1 9 6 4 (UK)
5 x 60 minute episodes
A group of television writers and directors were brought together in pairs to collaborate on a series of specially written drama productions for ATV’s Studio 64 series. The episodes aired fortnightly.
Airing at 9.35 pm on Sunday 19 January 1964, The Crunch postulated a situation where the newly created independent Eastern State of Makang (formerly a British Colony) threatened the safety of London.
As the play opened, London was being evacuated and in a quiet street of West London, the Makangese Ambassador (Maxwell Shaw) has secreted a nuclear weapon in the basement of their Embassy and was threatening to detonate it if his demands weren’t met.
Harry Andrews played the Prime Minister and Anthony Bushell the CO of the troops called out in this thriller by the author of the Quatermass series.
Prime Minister Goddard
Mr Ken (Makangese Ambassador)
Lt. Gen. Priest
Better Luck Next Time
Airing on 2 February 1964, Better Luck Next Time revolved around William Foster (Michael Bryant), an intense young man in the publishing business who was trying to shake himself free of the pressure and strains of the New York business world and of a wife who wanted him to stay in the rat-race and run even faster!
In a hotel room, Willliam met Jenny (Zohra Lampert), a shapely and sleepy-eyed girl who had come along as the “professional co-respondent” he needed to get a divorce. The pair propped themselves up in bed and chatted like two nervous strangers as they waited for a private detective to “discover” them together.
During that wait, the two began to fall in love – but things didn’t work out and William found himself once again in another hotel room with another hired co-respondent.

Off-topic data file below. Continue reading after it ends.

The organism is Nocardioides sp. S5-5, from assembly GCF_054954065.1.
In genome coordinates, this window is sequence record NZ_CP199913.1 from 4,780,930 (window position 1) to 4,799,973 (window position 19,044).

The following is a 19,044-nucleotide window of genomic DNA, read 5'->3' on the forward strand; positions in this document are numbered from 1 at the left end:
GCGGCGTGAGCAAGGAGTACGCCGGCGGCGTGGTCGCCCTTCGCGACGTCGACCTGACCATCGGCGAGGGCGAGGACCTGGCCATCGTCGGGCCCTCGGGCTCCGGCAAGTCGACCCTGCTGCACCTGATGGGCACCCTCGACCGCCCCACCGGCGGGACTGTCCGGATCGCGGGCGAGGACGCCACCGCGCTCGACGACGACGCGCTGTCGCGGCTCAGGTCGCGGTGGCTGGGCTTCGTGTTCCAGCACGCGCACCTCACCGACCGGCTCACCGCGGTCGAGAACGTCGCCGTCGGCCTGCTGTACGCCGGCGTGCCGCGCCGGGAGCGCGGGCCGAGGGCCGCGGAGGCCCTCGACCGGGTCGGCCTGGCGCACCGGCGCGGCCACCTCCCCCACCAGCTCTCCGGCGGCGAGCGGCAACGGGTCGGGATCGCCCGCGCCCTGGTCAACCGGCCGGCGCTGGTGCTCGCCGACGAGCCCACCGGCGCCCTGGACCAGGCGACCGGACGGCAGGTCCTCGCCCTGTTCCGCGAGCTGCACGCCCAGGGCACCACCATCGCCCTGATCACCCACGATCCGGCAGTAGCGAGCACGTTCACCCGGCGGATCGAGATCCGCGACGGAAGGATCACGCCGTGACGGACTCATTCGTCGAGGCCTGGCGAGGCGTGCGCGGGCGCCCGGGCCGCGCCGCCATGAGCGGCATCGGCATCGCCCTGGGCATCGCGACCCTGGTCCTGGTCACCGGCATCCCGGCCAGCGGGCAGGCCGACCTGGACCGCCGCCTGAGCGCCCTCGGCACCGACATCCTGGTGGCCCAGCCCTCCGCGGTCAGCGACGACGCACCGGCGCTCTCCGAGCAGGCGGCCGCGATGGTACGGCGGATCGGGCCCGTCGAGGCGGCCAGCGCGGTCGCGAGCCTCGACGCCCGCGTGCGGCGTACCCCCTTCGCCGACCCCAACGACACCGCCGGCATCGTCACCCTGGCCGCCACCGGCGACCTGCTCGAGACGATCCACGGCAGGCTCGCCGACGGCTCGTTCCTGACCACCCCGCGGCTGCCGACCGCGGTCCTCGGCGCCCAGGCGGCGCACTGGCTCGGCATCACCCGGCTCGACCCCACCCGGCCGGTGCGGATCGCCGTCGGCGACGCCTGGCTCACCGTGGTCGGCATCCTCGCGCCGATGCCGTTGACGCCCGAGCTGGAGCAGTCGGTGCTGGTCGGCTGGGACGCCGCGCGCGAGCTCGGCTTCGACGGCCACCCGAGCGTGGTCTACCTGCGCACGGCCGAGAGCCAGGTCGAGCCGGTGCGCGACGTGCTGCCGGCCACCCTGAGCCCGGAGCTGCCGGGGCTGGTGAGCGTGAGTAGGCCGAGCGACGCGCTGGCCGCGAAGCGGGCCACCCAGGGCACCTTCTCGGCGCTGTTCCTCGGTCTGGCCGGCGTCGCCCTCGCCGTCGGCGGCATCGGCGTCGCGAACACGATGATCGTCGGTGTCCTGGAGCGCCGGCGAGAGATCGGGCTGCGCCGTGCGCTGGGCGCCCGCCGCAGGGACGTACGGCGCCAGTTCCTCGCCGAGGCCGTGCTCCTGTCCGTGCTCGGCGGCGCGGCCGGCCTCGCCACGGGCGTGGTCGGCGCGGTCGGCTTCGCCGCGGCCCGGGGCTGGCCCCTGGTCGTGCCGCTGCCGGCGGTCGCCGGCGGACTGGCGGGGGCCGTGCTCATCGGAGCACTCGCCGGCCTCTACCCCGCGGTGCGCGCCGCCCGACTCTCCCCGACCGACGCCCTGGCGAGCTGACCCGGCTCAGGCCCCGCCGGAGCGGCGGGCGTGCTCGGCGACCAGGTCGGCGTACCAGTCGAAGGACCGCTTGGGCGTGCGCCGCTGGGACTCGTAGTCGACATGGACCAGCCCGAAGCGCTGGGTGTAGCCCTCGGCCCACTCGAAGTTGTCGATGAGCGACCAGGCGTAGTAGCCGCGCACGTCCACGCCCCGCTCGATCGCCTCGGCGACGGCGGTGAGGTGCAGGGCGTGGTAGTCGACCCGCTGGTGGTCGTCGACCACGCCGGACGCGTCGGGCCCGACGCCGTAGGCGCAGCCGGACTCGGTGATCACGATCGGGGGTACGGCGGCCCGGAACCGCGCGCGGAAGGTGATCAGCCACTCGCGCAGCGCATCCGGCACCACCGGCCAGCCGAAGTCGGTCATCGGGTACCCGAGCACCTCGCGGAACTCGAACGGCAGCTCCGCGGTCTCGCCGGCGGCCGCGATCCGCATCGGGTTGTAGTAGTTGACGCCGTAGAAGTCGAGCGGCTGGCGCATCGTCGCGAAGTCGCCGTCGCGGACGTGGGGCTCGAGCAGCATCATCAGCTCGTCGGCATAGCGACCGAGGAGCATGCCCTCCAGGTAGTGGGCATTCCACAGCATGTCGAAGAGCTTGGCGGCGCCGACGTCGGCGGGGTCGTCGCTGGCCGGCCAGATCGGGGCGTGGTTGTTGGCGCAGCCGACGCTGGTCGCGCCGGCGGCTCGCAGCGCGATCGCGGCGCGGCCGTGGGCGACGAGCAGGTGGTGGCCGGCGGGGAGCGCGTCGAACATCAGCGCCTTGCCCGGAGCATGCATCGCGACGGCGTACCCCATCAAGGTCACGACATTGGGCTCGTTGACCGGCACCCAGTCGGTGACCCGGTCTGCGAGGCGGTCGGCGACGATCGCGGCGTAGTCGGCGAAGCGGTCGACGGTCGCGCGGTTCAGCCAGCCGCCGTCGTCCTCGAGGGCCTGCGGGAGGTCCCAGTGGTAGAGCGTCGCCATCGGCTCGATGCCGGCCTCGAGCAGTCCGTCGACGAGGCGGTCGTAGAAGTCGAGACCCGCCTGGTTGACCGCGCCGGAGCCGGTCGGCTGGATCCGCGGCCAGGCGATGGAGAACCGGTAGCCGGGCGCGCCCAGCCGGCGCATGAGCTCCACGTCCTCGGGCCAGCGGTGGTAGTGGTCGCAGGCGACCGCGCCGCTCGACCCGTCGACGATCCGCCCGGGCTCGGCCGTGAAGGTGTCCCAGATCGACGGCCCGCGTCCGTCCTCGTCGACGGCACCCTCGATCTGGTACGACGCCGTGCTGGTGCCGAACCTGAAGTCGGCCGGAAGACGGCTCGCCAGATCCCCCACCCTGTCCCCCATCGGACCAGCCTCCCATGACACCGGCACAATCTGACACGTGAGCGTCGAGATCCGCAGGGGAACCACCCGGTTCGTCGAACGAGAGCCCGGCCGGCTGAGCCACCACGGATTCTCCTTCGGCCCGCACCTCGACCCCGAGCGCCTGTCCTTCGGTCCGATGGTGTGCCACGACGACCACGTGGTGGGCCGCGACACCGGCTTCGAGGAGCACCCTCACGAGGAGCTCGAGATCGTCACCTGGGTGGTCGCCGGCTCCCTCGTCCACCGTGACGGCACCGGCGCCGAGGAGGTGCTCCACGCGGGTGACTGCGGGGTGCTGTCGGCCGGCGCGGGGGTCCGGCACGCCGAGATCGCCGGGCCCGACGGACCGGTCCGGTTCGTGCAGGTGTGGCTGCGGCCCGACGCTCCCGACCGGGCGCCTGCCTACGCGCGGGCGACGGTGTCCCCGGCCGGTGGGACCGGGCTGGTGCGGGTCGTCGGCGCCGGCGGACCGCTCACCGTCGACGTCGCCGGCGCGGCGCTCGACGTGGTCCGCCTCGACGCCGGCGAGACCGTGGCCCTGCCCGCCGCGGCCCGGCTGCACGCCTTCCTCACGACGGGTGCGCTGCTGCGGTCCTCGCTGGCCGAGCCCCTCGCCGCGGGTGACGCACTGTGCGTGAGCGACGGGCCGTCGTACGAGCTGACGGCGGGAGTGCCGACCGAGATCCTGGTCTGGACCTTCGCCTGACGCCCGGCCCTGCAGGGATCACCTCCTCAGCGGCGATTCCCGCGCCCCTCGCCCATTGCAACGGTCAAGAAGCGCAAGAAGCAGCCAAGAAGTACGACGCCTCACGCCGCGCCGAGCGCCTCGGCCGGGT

The Devil and John Brown
Set in Scotland in 1835, Andrew Keir was seen as an Ayrshire miner who was trapped below ground for 23 days in The Devil and John Brown which aired at 9.35 pm on Sunday 23 February.
Keir (once a Lanarkshire miner himself) gave a gripping performance as the man – trapped by a fall of rock – with the milestones of a bitter-sweet life passing before his eyes as he lay in the darkness waiting to be rescued.
Good use of flashbacks freed the plot from the picture of one man entombed.
It was acted and produced with competence, but too much of it called for exclamations of hoarse despair, and too much of it took place in the flickering light of a miner’s lamp to make this a really memorable play.
The Happy Moorings
Jocelyn Willow (Millicent Martin) hires the services of escort Oliver Strickland (Roy Kinnear) to obtain a divorce from her husband (Nigel Stock) in this offbeat comedy from Keith Waterhouse and Willis Hall.
But unwelcome surprises awaited her and her flustered escort when they motored up the river to spend the night at her husband’s riverside hotel where Jocelyn plotted to confront her husband with the evidence necessary for the divorce.
JG Devlin and Jack MacGowran contributed character sketches as two old eccentric retainers at the hotel.
Unfortunately, the complicated carry-ons at the Boatel were hard to follow – there were eight characters, interconnected by the wildest coincidences explained mainly in gabbled dialogue.
Walter Reynolds (Barman)
The Close Prisoner
Henry Hutchins (Bernard Cribbins) was told at the age of 14 that his chest and back were literally turning to steel. But nobody is really interested in his steel torso.
In the television studio where his life story is being told, the director (Michael Gwynn) and floor manager (Michael Coles) are only interested in artistic merit and commercial acceptability. Where the truth doesn’t quite fit, it has to be massaged a bit.
Henry’s parents (Dandy Nichols and Norman Bird) like it to be “nice”. “This is nicer,” they cry, ignoring Henry’s pleas as he chokes to death on the studio floor to watch a “hearts and flowers” version of his death bed scene, which has been specially pre-filmed.
Once Henry existed. Now he doesn’t. Between his birth and death is just a space – a series of episodes which people can adjust to suit their own point of view.
Sheila Steafel deserves mention as Henry’s wife, Ethel, for a bedroom scene in which she has few lines but speaks volumes with a mere change of expression. Bernard Cribbins was fitted into a special plaster cast at Elstree for the play.
Henry (aged 14)
Henry (aged 8)
William (Ted) Kotcheff